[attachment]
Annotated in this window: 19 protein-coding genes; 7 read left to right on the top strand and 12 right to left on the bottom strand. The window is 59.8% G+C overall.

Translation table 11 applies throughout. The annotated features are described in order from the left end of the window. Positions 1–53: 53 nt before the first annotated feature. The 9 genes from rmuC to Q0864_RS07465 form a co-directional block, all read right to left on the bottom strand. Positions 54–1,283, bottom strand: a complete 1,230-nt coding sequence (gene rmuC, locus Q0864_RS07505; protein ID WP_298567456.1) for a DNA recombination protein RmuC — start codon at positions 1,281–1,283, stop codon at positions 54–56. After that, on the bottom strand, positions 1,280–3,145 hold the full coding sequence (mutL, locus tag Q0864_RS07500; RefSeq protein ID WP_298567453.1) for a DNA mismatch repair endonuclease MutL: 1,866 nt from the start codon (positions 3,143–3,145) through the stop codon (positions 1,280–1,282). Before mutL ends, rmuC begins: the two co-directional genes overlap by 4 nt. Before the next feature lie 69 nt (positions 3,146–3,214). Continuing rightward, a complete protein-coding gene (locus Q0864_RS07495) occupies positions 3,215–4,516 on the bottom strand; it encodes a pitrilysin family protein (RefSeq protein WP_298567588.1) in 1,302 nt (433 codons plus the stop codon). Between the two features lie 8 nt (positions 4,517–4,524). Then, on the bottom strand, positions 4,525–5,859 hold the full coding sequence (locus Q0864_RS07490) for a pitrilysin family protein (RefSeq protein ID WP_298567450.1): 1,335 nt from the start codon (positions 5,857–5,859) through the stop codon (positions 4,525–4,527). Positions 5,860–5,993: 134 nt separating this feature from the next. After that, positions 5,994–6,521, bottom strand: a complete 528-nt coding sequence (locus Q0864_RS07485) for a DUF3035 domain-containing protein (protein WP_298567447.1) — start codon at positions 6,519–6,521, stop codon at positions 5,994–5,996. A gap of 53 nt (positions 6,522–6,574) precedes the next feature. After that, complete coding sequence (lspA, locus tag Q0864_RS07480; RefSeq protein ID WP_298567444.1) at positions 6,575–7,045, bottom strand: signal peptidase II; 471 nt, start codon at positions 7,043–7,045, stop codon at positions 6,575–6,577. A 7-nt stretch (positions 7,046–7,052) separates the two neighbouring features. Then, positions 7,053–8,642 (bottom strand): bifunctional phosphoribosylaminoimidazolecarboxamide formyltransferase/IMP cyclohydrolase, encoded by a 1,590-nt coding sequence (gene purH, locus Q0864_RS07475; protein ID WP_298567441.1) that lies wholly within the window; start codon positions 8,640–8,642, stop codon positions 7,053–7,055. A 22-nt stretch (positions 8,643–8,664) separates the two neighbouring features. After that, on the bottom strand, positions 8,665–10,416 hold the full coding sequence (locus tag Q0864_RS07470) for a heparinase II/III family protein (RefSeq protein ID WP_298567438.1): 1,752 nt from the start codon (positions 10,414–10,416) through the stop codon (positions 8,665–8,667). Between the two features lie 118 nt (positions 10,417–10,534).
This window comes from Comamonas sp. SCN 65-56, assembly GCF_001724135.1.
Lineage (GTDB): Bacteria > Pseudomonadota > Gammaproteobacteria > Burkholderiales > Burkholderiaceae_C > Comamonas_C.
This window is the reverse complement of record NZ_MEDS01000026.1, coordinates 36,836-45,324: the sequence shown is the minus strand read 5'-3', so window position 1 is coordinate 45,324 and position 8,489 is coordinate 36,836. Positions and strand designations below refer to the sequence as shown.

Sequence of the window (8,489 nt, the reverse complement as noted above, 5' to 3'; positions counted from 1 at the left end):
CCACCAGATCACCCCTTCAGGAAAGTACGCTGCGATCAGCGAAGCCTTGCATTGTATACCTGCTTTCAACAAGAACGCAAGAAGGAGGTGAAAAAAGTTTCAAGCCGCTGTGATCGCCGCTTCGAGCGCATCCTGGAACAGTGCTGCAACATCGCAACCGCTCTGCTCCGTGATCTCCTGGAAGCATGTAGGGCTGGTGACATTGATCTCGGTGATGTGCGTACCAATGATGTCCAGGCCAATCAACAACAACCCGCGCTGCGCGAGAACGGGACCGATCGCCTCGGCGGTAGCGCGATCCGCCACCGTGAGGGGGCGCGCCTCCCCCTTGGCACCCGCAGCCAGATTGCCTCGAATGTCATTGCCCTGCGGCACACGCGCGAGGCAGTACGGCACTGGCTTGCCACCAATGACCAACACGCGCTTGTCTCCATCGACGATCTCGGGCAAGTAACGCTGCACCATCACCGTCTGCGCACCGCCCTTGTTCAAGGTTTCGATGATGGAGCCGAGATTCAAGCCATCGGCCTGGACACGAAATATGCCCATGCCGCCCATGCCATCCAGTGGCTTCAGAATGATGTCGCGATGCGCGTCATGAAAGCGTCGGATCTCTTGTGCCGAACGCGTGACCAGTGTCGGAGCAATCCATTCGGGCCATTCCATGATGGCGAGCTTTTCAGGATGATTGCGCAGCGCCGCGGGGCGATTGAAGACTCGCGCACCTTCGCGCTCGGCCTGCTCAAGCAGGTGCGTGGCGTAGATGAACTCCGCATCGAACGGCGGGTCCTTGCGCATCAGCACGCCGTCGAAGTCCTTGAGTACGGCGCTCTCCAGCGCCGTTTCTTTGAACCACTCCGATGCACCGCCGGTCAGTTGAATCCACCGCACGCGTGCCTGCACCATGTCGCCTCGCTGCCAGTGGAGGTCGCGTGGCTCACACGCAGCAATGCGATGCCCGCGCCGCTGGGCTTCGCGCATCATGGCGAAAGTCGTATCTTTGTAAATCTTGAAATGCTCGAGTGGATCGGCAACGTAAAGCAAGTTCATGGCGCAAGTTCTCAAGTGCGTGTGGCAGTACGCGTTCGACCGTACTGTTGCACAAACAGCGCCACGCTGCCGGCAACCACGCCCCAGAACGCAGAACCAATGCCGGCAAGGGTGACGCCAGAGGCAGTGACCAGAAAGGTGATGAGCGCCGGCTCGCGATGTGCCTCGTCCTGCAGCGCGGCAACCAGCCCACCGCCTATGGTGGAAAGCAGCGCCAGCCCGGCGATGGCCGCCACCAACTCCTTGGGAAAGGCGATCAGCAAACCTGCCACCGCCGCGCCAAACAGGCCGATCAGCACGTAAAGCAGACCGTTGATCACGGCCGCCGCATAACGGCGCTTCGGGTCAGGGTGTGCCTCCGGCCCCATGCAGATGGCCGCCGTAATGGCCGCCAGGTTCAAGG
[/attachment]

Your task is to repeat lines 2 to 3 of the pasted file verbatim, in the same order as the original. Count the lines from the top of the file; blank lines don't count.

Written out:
Translation table 11 applies throughout. The annotated features are described in order from the left end of the window. Positions 1–53: 53 nt before the first annotated feature. The 9 genes from rmuC to Q0864_RS07465 form a co-directional block, all read right to left on the bottom strand. Positions 54–1,283, bottom strand: a complete 1,230-nt coding sequence (gene rmuC, locus Q0864_RS07505; protein ID WP_298567456.1) for a DNA recombination protein RmuC — start codon at positions 1,281–1,283, stop codon at positions 54–56. After that, on the bottom strand, positions 1,280–3,145 hold the full coding sequence (mutL, locus tag Q0864_RS07500; RefSeq protein ID WP_298567453.1) for a DNA mismatch repair endonuclease MutL: 1,866 nt from the start codon (positions 3,143–3,145) through the stop codon (positions 1,280–1,282). Before mutL ends, rmuC begins: the two co-directional genes overlap by 4 nt. Before the next feature lie 69 nt (positions 3,146–3,214). Continuing rightward, a complete protein-coding gene (locus Q0864_RS07495) occupies positions 3,215–4,516 on the bottom strand; it encodes a pitrilysin family protein (RefSeq protein WP_298567588.1) in 1,302 nt (433 codons plus the stop codon). Between the two features lie 8 nt (positions 4,517–4,524). Then, on the bottom strand, positions 4,525–5,859 hold the full coding sequence (locus Q0864_RS07490) for a pitrilysin family protein (RefSeq protein ID WP_298567450.1): 1,335 nt from the start codon (positions 5,857–5,859) through the stop codon (positions 4,525–4,527). Positions 5,860–5,993: 134 nt separating this feature from the next. After that, positions 5,994–6,521, bottom strand: a complete 528-nt coding sequence (locus Q0864_RS07485) for a DUF3035 domain-containing protein (protein WP_298567447.1) — start codon at positions 6,519–6,521, stop codon at positions 5,994–5,996. A gap of 53 nt (positions 6,522–6,574) precedes the next feature. After that, complete coding sequence (lspA, locus tag Q0864_RS07480; RefSeq protein ID WP_298567444.1) at positions 6,575–7,045, bottom strand: signal peptidase II; 471 nt, start codon at positions 7,043–7,045, stop codon at positions 6,575–6,577. A 7-nt stretch (positions 7,046–7,052) separates the two neighbouring features. Then, positions 7,053–8,642 (bottom strand): bifunctional phosphoribosylaminoimidazolecarboxamide formyltransferase/IMP cyclohydrolase, encoded by a 1,590-nt coding sequence (gene purH, locus Q0864_RS07475; protein ID WP_298567441.1) that lies wholly within the window; start codon positions 8,640–8,642, stop codon positions 7,053–7,055. A 22-nt stretch (positions 8,643–8,664) separates the two neighbouring features. After that, on the bottom strand, positions 8,665–10,416 hold the full coding sequence (locus tag Q0864_RS07470) for a heparinase II/III family protein (RefSeq protein ID WP_298567438.1): 1,752 nt from the start codon (positions 10,414–10,416) through the stop codon (positions 8,665–8,667). Between the two features lie 118 nt (positions 10,417–10,534).
This window comes from Comamonas sp. SCN 65-56, assembly GCF_001724135.1.